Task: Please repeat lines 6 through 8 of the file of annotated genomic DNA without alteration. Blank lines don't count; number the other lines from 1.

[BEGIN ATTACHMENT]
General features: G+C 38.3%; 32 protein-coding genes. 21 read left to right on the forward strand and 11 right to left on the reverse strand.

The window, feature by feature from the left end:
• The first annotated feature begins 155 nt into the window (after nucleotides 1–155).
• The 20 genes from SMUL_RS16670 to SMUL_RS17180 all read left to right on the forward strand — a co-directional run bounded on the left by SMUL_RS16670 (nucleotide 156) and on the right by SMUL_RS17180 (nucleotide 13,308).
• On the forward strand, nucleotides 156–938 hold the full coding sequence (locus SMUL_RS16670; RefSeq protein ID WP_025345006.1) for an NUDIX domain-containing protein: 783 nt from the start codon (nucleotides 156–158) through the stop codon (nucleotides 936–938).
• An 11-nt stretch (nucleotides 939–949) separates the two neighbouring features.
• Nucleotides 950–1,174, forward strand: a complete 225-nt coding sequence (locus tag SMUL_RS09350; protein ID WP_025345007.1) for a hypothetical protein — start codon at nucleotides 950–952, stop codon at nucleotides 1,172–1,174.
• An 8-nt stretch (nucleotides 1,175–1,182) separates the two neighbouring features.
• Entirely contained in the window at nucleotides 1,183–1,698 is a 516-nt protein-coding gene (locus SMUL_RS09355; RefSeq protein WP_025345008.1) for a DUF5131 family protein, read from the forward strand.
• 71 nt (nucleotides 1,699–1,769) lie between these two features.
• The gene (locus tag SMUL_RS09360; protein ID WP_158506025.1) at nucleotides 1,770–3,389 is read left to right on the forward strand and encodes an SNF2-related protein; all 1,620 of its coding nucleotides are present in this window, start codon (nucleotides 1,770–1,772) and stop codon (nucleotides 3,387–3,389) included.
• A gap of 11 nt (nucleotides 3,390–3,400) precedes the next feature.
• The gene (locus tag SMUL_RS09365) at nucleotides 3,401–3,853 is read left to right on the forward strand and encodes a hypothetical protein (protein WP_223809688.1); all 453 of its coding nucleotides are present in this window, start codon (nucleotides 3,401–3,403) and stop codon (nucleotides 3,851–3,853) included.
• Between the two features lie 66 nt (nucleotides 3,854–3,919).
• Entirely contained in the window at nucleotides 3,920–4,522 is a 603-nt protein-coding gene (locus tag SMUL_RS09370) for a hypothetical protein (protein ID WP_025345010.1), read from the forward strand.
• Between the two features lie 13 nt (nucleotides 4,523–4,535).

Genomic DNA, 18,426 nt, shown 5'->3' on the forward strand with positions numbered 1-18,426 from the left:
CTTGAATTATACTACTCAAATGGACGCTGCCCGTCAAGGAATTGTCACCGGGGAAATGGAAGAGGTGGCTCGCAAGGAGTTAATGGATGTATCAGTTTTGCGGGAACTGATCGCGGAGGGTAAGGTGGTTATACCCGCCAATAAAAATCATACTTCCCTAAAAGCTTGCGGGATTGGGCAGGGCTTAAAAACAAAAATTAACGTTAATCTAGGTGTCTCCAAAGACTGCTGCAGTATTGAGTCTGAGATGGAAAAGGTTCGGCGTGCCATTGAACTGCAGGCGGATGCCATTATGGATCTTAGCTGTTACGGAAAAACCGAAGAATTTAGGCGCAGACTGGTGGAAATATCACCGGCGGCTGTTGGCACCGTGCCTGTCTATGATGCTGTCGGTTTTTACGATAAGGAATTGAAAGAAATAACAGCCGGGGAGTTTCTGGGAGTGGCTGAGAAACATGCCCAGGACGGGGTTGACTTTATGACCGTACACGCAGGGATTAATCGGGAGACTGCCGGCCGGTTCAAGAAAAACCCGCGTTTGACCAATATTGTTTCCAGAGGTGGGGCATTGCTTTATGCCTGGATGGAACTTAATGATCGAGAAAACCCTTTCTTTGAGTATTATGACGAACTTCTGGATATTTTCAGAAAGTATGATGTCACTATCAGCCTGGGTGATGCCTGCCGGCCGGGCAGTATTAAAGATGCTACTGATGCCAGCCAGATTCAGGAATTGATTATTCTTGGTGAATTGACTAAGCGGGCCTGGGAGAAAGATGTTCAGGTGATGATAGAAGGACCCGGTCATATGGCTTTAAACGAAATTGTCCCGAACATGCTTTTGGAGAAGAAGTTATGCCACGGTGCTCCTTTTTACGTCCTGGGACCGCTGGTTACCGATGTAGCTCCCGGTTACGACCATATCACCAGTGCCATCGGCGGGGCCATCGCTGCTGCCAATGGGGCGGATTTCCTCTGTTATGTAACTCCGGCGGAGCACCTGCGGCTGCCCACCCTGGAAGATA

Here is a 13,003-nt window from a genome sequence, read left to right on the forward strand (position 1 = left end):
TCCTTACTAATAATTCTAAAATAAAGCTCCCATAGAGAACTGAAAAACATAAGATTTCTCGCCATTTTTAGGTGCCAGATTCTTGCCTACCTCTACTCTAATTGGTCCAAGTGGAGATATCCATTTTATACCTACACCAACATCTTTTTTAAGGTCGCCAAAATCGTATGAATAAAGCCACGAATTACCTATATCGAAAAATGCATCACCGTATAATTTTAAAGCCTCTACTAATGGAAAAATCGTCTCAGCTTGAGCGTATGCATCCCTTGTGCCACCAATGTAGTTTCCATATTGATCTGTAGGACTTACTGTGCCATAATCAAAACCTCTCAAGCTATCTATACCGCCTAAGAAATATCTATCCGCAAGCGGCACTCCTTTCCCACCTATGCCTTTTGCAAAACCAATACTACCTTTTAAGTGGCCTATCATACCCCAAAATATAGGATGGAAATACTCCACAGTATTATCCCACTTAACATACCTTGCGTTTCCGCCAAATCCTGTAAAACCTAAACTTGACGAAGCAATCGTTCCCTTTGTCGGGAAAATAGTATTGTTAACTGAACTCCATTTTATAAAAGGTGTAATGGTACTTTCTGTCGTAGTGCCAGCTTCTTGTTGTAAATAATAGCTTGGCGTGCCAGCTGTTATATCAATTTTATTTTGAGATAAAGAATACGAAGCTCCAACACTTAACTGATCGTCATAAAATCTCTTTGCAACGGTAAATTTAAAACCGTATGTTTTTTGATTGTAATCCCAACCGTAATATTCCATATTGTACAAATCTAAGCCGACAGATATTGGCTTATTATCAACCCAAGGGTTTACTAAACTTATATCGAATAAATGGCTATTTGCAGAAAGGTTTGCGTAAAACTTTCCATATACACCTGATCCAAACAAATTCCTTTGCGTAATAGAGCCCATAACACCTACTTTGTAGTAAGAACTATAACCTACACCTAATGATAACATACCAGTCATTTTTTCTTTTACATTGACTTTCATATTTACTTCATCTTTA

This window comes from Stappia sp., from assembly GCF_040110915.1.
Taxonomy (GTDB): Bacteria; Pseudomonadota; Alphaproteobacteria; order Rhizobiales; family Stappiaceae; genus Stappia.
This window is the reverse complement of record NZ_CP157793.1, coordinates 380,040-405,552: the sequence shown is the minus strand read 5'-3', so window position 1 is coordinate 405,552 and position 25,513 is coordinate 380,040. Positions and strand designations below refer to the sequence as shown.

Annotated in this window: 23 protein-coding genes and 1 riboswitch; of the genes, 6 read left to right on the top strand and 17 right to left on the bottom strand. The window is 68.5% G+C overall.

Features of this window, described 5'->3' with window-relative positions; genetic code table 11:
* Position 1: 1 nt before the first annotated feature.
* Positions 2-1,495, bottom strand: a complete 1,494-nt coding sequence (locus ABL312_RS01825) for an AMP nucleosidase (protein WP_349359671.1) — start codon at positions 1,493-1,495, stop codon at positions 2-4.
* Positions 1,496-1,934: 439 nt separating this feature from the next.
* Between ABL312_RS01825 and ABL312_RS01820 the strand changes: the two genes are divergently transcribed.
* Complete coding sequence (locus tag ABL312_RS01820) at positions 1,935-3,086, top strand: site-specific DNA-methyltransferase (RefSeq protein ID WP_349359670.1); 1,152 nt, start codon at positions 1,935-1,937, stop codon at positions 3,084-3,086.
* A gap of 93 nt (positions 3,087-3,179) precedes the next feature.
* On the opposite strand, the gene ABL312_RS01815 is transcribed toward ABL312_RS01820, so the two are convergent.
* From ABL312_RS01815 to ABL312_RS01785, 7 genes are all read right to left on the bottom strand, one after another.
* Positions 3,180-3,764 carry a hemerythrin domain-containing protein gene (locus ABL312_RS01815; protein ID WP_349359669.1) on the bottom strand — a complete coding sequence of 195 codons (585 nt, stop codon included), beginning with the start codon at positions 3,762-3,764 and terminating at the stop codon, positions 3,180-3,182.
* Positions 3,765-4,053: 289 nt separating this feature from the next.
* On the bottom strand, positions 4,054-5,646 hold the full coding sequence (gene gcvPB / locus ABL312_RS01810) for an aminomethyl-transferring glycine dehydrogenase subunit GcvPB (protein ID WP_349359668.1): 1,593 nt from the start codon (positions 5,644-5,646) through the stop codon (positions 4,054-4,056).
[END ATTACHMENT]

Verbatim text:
• An 11-nt stretch (nucleotides 939–949) separates the two neighbouring features.
• Nucleotides 950–1,174, forward strand: a complete 225-nt coding sequence (locus tag SMUL_RS09350; protein ID WP_025345007.1) for a hypothetical protein — start codon at nucleotides 950–952, stop codon at nucleotides 1,172–1,174.
• An 8-nt stretch (nucleotides 1,175–1,182) separates the two neighbouring features.